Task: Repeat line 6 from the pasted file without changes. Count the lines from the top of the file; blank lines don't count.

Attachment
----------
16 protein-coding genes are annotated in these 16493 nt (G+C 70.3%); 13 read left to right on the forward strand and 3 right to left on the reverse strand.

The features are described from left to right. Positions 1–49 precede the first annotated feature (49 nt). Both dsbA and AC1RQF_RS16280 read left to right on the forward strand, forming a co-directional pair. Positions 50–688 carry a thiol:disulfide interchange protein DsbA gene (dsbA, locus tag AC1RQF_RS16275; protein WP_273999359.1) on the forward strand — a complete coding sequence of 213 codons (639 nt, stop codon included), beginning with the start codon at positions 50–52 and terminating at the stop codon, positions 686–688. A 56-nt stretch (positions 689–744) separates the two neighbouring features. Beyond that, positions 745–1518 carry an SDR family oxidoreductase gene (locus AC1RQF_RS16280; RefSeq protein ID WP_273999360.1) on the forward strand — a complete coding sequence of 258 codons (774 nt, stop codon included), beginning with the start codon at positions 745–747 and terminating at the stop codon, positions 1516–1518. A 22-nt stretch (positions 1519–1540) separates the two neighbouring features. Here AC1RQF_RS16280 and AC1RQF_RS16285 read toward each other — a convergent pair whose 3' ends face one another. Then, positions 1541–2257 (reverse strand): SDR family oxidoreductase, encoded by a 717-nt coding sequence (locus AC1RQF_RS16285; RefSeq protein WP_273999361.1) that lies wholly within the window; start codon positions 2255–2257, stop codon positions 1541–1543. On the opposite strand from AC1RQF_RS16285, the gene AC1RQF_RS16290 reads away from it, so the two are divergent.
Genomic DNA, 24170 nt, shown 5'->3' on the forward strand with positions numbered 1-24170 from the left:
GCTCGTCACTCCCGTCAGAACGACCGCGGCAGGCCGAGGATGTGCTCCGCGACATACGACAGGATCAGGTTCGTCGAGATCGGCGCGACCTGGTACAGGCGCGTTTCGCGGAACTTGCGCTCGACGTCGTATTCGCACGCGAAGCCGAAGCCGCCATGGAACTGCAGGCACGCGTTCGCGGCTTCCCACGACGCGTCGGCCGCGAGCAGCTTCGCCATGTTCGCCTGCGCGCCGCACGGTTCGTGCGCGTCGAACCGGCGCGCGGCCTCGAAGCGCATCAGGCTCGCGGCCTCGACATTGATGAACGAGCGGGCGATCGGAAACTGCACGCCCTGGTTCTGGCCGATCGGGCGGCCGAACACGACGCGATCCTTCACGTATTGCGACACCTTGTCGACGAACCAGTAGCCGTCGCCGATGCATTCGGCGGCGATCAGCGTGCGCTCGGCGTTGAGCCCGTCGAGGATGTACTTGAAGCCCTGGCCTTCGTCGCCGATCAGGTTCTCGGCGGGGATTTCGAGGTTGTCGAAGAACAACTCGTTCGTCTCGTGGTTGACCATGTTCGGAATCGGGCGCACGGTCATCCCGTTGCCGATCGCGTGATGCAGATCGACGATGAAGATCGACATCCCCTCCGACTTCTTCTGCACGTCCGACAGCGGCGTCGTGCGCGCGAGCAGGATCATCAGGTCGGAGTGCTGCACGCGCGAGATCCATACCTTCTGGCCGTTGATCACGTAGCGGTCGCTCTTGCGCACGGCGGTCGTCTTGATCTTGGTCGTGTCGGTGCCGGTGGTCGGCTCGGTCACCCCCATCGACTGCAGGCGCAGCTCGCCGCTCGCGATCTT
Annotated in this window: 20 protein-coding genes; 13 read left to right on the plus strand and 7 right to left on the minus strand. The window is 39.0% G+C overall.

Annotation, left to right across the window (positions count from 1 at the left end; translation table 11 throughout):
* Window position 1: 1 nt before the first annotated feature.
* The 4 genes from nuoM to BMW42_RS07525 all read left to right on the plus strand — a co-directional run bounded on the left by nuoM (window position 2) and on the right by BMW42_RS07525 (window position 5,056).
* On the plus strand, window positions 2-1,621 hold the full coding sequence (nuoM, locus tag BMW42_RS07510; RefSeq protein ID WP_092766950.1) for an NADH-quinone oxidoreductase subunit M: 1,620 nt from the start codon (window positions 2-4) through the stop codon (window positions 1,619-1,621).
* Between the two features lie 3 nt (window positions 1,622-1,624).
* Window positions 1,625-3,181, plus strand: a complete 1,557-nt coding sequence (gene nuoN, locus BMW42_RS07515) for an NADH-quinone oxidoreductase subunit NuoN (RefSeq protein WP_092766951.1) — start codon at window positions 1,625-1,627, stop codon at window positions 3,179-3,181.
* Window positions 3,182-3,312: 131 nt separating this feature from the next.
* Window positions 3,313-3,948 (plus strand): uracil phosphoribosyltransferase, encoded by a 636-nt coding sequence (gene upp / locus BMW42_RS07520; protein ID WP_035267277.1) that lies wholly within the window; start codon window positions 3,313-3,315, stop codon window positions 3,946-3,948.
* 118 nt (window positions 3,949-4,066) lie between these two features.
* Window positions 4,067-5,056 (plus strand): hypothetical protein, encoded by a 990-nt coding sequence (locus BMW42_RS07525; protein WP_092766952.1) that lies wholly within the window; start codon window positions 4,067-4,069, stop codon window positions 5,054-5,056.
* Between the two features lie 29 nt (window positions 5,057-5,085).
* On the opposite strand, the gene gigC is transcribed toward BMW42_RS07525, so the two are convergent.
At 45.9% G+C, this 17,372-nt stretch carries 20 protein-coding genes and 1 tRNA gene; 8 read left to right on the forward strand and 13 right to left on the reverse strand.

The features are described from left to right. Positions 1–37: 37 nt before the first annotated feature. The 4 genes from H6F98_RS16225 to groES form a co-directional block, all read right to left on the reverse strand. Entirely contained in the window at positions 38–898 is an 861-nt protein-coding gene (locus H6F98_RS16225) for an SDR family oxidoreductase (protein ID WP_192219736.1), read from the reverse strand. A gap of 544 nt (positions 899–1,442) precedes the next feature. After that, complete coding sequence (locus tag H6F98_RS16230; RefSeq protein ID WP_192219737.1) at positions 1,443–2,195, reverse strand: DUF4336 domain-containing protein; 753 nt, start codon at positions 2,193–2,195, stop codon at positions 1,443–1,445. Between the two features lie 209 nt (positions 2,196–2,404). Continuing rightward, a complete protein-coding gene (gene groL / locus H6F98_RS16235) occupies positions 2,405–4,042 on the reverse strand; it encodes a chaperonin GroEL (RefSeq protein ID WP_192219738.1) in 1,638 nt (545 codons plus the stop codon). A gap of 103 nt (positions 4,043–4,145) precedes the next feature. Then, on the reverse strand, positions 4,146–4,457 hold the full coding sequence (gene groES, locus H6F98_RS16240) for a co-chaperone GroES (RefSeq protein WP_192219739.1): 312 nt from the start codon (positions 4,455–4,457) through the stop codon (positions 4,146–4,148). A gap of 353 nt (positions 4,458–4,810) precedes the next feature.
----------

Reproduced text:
Annotation, left to right across the window (positions count from 1 at the left end; translation table 11 throughout):